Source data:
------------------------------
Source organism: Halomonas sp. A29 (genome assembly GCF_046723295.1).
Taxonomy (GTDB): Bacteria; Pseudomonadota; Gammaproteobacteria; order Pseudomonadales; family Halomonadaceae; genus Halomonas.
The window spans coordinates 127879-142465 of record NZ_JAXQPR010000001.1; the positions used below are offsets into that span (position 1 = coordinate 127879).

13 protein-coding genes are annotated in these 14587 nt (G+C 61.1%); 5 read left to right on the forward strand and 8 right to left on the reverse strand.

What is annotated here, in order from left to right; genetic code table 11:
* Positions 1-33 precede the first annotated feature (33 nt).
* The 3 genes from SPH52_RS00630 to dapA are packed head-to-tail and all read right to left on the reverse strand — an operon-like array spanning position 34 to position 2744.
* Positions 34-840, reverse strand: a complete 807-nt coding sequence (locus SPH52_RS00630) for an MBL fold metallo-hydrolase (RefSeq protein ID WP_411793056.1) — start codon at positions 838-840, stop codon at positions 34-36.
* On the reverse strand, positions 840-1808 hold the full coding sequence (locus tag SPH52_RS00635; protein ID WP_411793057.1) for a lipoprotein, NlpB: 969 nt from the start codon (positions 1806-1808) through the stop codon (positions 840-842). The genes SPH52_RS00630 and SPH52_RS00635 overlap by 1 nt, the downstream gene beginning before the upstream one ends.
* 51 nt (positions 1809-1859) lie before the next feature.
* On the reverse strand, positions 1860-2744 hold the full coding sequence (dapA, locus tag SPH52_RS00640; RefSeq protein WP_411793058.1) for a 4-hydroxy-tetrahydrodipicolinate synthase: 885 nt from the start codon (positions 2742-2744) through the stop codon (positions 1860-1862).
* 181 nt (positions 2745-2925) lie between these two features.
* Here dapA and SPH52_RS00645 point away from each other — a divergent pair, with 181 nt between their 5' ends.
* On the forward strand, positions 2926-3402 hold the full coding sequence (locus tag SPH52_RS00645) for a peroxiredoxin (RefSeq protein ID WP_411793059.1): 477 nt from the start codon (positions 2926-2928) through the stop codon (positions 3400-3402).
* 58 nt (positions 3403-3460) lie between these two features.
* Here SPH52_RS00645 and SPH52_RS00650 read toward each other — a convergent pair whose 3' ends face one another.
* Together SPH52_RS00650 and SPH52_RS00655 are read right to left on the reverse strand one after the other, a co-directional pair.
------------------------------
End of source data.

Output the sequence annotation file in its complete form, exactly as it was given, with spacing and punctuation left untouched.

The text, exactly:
Source organism: Halomonas sp. A29 (genome assembly GCF_046723295.1).
Taxonomy (GTDB): Bacteria; Pseudomonadota; Gammaproteobacteria; order Pseudomonadales; family Halomonadaceae; genus Halomonas.
The window spans coordinates 127879-142465 of record NZ_JAXQPR010000001.1; the positions used below are offsets into that span (position 1 = coordinate 127879).

13 protein-coding genes are annotated in these 14587 nt (G+C 61.1%); 5 read left to right on the forward strand and 8 right to left on the reverse strand.

What is annotated here, in order from left to right; genetic code table 11:
* Positions 1-33 precede the first annotated feature (33 nt).
* The 3 genes from SPH52_RS00630 to dapA are packed head-to-tail and all read right to left on the reverse strand — an operon-like array spanning position 34 to position 2744.
* Positions 34-840, reverse strand: a complete 807-nt coding sequence (locus SPH52_RS00630) for an MBL fold metallo-hydrolase (RefSeq protein ID WP_411793056.1) — start codon at positions 838-840, stop codon at positions 34-36.
* On the reverse strand, positions 840-1808 hold the full coding sequence (locus tag SPH52_RS00635; protein ID WP_411793057.1) for a lipoprotein, NlpB: 969 nt from the start codon (positions 1806-1808) through the stop codon (positions 840-842). The genes SPH52_RS00630 and SPH52_RS00635 overlap by 1 nt, the downstream gene beginning before the upstream one ends.
* 51 nt (positions 1809-1859) lie before the next feature.
* On the reverse strand, positions 1860-2744 hold the full coding sequence (dapA, locus tag SPH52_RS00640; RefSeq protein WP_411793058.1) for a 4-hydroxy-tetrahydrodipicolinate synthase: 885 nt from the start codon (positions 2742-2744) through the stop codon (positions 1860-1862).
* 181 nt (positions 2745-2925) lie between these two features.
* Here dapA and SPH52_RS00645 point away from each other — a divergent pair, with 181 nt between their 5' ends.
* On the forward strand, positions 2926-3402 hold the full coding sequence (locus tag SPH52_RS00645) for a peroxiredoxin (RefSeq protein ID WP_411793059.1): 477 nt from the start codon (positions 2926-2928) through the stop codon (positions 3400-3402).
* 58 nt (positions 3403-3460) lie between these two features.
* Here SPH52_RS00645 and SPH52_RS00650 read toward each other — a convergent pair whose 3' ends face one another.
* Together SPH52_RS00650 and SPH52_RS00655 are read right to left on the reverse strand one after the other, a co-directional pair.